JK v/o: That’s Debbie Tikao, General Manager of Matapopore Trust.
DT: When we developed the framework, the mahinga kai framework, I firstly just want to say that, if we had come up with the request to look at an area of land as vast as this, and basically apply an Indigenous framework to how we address it, it would have been quite unheard of a few years ago. But because we've been working with the likes of Hugh over many years, and we've built up a lot of trust and a lot of respect, and these guys have built up a lot of understanding about what these values mean. So we were able to, we had some good ears, and understanding to begin with, which was really fantastic. So the idea behind adopting an Indigenous values based framework, is that within an area of land like this, there are many things to consider. You know, you've got the social connection, economic, you've got the environmental, you've got the concept of kaitiakitanga. How are we going to actually create an ethic where people are themselves the custodians. So that brings in the concept of education, mātauranga. So an Indigenous framework allowed us as design team to consider all these things, and the interplay between them allowed us to think about things like whanaungatanga, how we actually engage socially. How do we create spaces that bring people together, collectively. So that they can talk, and be, and be whānau. Be community. And inspire community, grow the community. And really importantly, the concept of economic growth. So this area did have an aspiration. The community do have an aspiration. They actually do want to build themselves economically. The tribe has the aspiration, the rūnanga has the aspiration, to develop economically. So you know, we're thinking about all of these things and the interrelationship between all of it. So by applying that Indigenous framework of māhinga kai, you know, was really quite significant, and it makes sense, and we were then allowed to then spin off into those different actual areas, with the knowledge that everything has been thought of, and united through this concept. And the importance of education. So, you know, Hugh's talking about being able to use those resources. That's all very well and good, but to be able to use those resources, you need to understand those resources, you need to understand those cycles, you need to understand how to read the environment, you need to understand everything there is to know. So, you know, wrapping in the concept of mātauranga, the concept of education, into the way that we design environments is critical. Because, you know, actually, if our plan work, people are starting to learn and know, and they will know, by the time actually we've managed to clean up the river and creates those forests, so that people can actually harvest those resources in a way that’s respectful of the land.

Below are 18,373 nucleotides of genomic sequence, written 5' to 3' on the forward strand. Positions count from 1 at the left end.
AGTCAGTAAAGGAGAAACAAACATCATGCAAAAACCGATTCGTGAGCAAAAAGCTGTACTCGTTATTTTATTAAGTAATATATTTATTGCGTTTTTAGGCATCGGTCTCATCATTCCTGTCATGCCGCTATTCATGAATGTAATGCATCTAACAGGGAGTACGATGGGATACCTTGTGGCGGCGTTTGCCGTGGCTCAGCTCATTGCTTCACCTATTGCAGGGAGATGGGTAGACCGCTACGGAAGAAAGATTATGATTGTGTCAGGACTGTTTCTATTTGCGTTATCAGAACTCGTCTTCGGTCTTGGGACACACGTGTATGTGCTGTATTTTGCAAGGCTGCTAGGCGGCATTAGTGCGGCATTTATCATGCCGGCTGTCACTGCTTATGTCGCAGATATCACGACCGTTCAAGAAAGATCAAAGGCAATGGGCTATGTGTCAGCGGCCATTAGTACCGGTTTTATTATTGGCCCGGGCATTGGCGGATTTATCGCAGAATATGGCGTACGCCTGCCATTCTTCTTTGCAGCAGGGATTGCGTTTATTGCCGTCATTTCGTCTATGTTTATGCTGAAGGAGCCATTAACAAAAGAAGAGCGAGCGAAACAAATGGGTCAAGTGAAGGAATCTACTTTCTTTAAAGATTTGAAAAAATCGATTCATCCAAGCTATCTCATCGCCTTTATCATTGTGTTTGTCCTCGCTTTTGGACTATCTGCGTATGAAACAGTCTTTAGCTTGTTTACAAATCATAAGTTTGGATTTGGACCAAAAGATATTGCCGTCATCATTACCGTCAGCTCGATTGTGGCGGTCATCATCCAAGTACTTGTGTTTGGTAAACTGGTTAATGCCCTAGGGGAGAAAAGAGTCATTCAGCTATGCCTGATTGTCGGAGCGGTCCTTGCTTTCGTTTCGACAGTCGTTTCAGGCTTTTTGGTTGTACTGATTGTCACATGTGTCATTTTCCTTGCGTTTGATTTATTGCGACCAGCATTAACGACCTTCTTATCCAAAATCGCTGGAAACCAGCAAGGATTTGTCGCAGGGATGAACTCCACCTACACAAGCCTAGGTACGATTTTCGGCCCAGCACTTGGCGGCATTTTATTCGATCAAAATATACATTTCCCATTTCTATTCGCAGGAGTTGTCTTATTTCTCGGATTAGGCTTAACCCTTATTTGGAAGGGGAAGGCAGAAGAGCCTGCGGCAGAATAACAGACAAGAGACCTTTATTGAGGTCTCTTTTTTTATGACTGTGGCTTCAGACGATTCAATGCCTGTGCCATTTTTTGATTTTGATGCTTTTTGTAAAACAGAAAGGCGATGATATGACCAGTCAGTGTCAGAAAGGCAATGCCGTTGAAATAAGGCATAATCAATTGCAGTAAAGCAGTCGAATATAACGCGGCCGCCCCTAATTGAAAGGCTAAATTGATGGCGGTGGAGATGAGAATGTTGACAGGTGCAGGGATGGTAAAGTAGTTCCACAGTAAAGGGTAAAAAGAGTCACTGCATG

JK v/o: Here’s Te Marino Lenihan explaining where exactly we were, and talking about the significance of community-led mahinga kai projects.